Community Window on the Hunters Point Shipyard Cleanup



Action Alert

* Get Involved
     Advisory Committees
     Community Calendar
     Who to contact
     Voice your comments
     Environmental Education

* Guide to HP
     Shipyard Cleanup
     Parcel Maps
     Parcel Descriptions
     Documents for Review
     On-line Library
     Interpretive Tour

* The Cleanup
     Military Base Cleanup
     Environmental Laws
     Basics of Remediation

* Environmental

* Toxics & Radiation

* City Policy on the
    Shipyard Cleanup

* State & Federal

* Write Your History
     Did you work at the

* Frequently Asked

* Links to Related
    Web Sites
* Contact Us
* Home Page



Like most industrial sites, activities on the Shipyard generated different types of hazardous waste, some of which contaminated the soil, groundwater and buildings. Before the Navy can return the property to the City, they have to investigate all areas that they think could be contaminated and ensure that the property is clean and safe for future uses.

The Shipyard was one of the Navy’s radiologically-oriented facilities. The Shipyard was home to the Naval Radiological Defense Laboratory (NRDL), which coordinated much of the Navy's early research on radioactive materials and their impacts. The NRDL was also involved in the repair of nuclear powered ships at Dry Dock #4 (Parcel C).  These activities and the decontamination of ships associated with Pacific atomic and thermonuclear weapons testing generated radiological material and waste. The Shipyard also consolidated radioactive waste from other facilities, including the University of California, Mare Island Naval Shipyard, and McClellan Air Force Base (near Sacramento).

While most of the waste was dumped in the Pacific Ocean at the Farralone Islands 15 miles west of San Francisco, some was disposed of on-site. The Navy is currently involved in an investigation intended to identify and remove any radiological contamination still on the Shipyard.

Sandblasting was one method used in an attempt to decontaminate ships that returned from Operation Crossroads. Operation Crossroads was an atomic test conducted in the Bikini Atoll in the summer of 1946. Of the approximately 180 ships that were involved, 18 target and observation vessels were decontaminated at Hunters Point Shipyard.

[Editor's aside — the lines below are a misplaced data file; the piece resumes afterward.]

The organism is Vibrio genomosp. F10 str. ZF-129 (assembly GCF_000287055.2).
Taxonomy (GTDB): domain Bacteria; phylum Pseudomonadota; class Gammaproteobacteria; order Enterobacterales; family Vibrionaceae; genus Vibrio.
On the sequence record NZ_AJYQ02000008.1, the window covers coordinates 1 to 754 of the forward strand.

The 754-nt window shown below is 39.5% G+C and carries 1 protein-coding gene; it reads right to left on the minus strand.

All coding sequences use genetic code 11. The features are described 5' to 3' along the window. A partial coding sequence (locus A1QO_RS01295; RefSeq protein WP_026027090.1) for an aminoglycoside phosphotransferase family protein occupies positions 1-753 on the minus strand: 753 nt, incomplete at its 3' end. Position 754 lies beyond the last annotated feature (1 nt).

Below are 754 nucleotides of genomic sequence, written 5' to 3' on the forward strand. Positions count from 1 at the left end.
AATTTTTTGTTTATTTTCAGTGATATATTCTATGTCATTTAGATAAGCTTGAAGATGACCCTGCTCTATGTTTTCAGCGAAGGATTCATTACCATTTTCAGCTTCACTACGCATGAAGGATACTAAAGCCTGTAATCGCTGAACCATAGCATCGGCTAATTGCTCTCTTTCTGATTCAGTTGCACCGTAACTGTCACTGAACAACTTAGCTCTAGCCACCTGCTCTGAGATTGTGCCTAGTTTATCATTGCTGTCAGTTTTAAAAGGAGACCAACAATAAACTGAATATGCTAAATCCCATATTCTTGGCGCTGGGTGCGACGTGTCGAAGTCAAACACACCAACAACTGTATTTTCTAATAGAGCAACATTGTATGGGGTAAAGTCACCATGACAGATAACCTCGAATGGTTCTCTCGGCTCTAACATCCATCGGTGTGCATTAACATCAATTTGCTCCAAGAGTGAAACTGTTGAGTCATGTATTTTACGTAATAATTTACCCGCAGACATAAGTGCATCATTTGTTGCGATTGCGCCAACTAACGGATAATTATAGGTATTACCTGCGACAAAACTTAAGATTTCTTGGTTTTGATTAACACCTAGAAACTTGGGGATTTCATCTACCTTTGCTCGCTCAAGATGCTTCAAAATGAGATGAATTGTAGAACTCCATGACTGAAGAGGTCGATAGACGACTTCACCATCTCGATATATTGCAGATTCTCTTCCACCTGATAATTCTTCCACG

Historical Radiological Assessment

On February 25, 2004, the Navy released the Draft Final Historical Radiological Assessment, Volume II, History of the Use of General Radioactive Materials, 1939-2003, Hunters Point Shipyard, also known as the HRA. The HRA provides an overview of the how the Shipyard participated in the Navy’s radiological programs, the sites used for radiation work on the base, and how radioactive materials were handled and disposed of since the Navy started using the property in 1939.
To produce the HRA, the Navy reviewed historical documents, interviewed former Shipyard employees, and conducted some investigations in the field. As a result of their research, the Navy identified 90 sites on the Shipyard as being potentially radiologically impacted, 26 of which have already been investigated and were found to have no contamination. The HRA recommends further investigation for 58 of the 90 impacted sites on the Shipyard. The Navy is currently developing a plan to prioritize the investigations at these sites and to begin cleanup, as necessary.

In order to properly address the issue, Arc Ecology's Community Window on the Shipyard worked with Radioactive Waste Management Associates to review the Draft Final HRA. A comprehensive analysis of the report was prepared and sent to the Navy with Arc Ecology's comments on the HRA. A fact sheet that summarizes the HRA was also prepared. Both the fact sheet and Arc Ecology's comments can be found in our on-line library:

One of the many labs associated with NRDL activities on the Shipyard.

Why did the Navy re-do the HRA for Hunters Point?

The first draft of the HRA for Hunters Point came out in March 2002. The Navy received a great deal of critical comments from the regulating agencies (state and federal branches of the EPA) as well as from the City and concerned community members. In general, people felt the report was missing a lot of information and did not present the whole picture. The Navy was required to respond to these comments and fill in the gaps that people pointed out. Since then, the Navy found much more documentation regarding Naval Radiological Defense Laboratory activities, which they reviewed in order to prepare the latest version.

When will the latest HRA be available for public review?

The Draft Final Historical Radiological Assessment, Volume II, History of the Use of General Radioactive Materials, 1939-2003 for Hunters Point Shipyard was released on February 25, 2004. The official public comment period ended on April 29, 2004, however public comments are always accepted. Copies of the HRA are available for review at the Community Window's Information Repository (4634 Third Street, San Francisco, 94124) or at the City of San Francisco Main Library or the Bayview/Anna E. Waden Branch Library. The Navy has prepared a public summary of the document, which can be found at:

For more information about the history of NRDL activities at Hunters Point, read Lisa Davis' "Fallout" series in SF Weekly:

For information about general radiation contamination, its potential health effects, and how it enters the environment, try these sites:

U.S. EPA Office of Air and Radiation -

The Health Physics Society of the University of Michigan -


A project of Arc Ecology


Privacy Policy